This morning, and every morning for the past couple of weeks, I went out to do fieldwork. When I’m not writing about games, I’m an ecologist, and whilst the specifics vary, lately there’s been a routine. Visit a particular site–usually in the pouring rain, of course–pick my way through rocks, mud, and brush, and search out the creatures that inhabit this area that is so little visited by humans.
It is, I realised early on, not unlike No Man’s Sky.
At work and in the game, I’m usually alone. In fact, isolation is a commonly reported feeling among No Man’s Sky players thanks to the huge universe populated with few sentient creatures. But I feel comforted by the fact that almost every planet is abundant in flora, fauna, or both. Sure, there aren’t any people around, but there’s something wheeling overhead, and grazing over there, and the lake on the horizon could be teeming with life.
It’s the same in any of the game’s many solar systems as it is at my daily job.
But more than that, finding these living things bridges the individual and the communal experiences. No Man’s Sky’s discovered creatures can be uploaded to a galaxy-wide database for a monetary reward, and in this way hundreds of thousands of players are carrying out investigatory biology on a massive scale.
In the same way, when I’m out, I’m thinking about who I need to report my findings to: colleagues, clients, maybe one of the relevant authorities. I’m alone, yes, but there’s nothing lonely about it. I’m part of an extensive network. Carrying forward this feeling changes how I perceive the similar mechanics of the game.
In this way, No Man’s Sky is a prominent example of a game that reflects whatever you bring to the table, be that a flair for combat, a sense of wonderlust, or a care for the wilds. With a sandbox this open, it can be difficult to know what kind of path to forge, and players viewing the game through different lenses can have vastly divergent experiences.
I’m more likely to be grounded, rather than hopping from planet to planet, so I spend more time stumbling across monuments and trading posts than getting involved in space combat. I’m less likely to rename these creatures–dealing with triturus cristatus and plecotus auritus on a daily basis means that hicenaus yadelin doesn’t feel much different. And I would certainly never attack one of the skewed, fat dinosaurs I’d found to use it as a carbon resource. I didn’t even know you could do that until recently–it never crossed my mind.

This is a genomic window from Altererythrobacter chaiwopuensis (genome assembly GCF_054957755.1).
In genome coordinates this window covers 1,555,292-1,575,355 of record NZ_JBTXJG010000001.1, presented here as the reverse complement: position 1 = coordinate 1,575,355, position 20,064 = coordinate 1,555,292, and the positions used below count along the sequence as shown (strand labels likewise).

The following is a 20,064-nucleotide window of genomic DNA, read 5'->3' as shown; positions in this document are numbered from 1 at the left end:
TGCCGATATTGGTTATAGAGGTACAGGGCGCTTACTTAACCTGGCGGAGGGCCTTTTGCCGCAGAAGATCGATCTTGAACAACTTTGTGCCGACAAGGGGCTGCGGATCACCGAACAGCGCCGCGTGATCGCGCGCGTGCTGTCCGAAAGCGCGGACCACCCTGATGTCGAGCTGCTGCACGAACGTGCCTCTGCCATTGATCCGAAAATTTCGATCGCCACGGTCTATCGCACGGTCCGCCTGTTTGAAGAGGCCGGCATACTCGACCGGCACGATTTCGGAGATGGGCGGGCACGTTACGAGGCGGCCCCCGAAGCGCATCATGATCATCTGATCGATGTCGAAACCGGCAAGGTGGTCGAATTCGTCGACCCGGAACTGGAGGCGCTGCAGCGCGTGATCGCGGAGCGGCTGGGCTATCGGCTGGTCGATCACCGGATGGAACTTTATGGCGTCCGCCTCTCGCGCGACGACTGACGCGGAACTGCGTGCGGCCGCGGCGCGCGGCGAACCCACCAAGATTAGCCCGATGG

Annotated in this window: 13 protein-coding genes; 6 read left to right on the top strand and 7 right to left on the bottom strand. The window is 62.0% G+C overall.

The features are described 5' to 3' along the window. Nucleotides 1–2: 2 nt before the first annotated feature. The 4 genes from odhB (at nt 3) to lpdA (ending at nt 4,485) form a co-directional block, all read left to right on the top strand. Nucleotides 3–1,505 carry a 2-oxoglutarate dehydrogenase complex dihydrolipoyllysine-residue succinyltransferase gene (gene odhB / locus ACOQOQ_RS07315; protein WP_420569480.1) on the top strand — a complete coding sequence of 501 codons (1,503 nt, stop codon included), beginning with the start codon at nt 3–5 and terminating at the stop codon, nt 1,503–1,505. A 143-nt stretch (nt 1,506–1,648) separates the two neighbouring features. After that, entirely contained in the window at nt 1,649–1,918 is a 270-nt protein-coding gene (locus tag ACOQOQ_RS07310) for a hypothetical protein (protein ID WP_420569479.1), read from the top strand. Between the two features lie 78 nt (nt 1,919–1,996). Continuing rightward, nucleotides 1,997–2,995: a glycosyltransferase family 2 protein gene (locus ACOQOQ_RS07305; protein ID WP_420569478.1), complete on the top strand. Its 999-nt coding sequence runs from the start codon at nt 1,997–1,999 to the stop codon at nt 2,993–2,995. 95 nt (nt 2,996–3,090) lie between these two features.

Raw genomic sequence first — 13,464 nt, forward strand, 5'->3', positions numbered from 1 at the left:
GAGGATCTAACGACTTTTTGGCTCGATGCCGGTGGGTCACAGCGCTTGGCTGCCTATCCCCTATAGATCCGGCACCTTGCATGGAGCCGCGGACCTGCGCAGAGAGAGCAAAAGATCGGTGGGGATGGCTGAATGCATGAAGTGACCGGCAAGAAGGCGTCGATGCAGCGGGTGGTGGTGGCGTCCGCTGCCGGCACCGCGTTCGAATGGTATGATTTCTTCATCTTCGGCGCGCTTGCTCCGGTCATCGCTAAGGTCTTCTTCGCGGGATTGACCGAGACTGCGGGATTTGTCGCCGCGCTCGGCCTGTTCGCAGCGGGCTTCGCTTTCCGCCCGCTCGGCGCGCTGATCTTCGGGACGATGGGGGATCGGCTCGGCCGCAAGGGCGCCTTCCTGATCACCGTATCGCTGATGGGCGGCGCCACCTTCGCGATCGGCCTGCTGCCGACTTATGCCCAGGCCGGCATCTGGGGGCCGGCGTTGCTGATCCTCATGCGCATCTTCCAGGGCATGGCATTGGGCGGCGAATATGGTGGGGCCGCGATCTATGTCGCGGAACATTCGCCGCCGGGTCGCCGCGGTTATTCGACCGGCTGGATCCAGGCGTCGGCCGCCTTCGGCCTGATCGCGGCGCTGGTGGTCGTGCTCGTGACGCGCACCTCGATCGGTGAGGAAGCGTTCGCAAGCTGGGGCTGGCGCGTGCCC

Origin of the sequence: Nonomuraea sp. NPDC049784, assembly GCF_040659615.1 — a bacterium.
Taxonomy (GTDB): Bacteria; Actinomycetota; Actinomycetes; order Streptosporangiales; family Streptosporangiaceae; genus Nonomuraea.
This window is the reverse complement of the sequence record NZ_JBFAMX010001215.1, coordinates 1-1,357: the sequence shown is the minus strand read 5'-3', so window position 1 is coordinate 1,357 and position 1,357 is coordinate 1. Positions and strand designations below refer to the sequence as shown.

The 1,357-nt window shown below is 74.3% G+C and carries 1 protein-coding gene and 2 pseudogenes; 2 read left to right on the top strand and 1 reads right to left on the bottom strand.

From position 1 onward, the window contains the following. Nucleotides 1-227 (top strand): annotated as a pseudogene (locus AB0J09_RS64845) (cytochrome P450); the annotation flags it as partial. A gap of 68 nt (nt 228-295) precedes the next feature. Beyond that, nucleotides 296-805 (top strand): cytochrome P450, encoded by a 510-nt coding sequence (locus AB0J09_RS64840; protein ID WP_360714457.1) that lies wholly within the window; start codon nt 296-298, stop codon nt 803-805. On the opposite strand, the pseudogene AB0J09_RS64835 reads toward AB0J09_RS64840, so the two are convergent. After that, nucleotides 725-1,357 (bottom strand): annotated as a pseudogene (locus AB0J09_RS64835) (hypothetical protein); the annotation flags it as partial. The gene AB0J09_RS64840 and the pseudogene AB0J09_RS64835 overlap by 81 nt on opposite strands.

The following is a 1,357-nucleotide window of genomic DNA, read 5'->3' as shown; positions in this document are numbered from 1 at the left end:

And it lends an interpretation to interactions that could have been bland without them. I met a Vy’Keen scientist before I spoke much of their native language, but correctly guessed that they were asking to see my biological discoveries. They were extremely excited when I showed them what I’d found, and I recognised that excitement from my own life. Because of that connection, I still think fondly upon them, wherever they are in the essentially limitless vastness of the virtual galaxy.
It feels strange to compare my job to something both entertaining and artful–though I’m lucky enough that my job can be those things: enjoyable or beautiful or thought provoking in its turn. But it makes sense - if No Man’s Sky is all about Star-Trek-style boldly going, I’ve used what I know best to narrow myself to the seek out new life part of the mission, and it’s been essential to parsing an experience as large as this.
But that’s not the only mission in No Man’s Sky (or in Starfleet, for that matter), and bringing your own brief and parameters is when the game really begins to shine.
This is not something that everyone enjoys doing, and it’s understandable that many wanted No Man’s Sky to provide them with more to do without the need to insert their own lens. But it also leads to variety in play between all of those who are finding their own interpretations reflected back among these vast star systems, lending an extra dimension of personalisation to this game that was never going to provide two players with the same experience.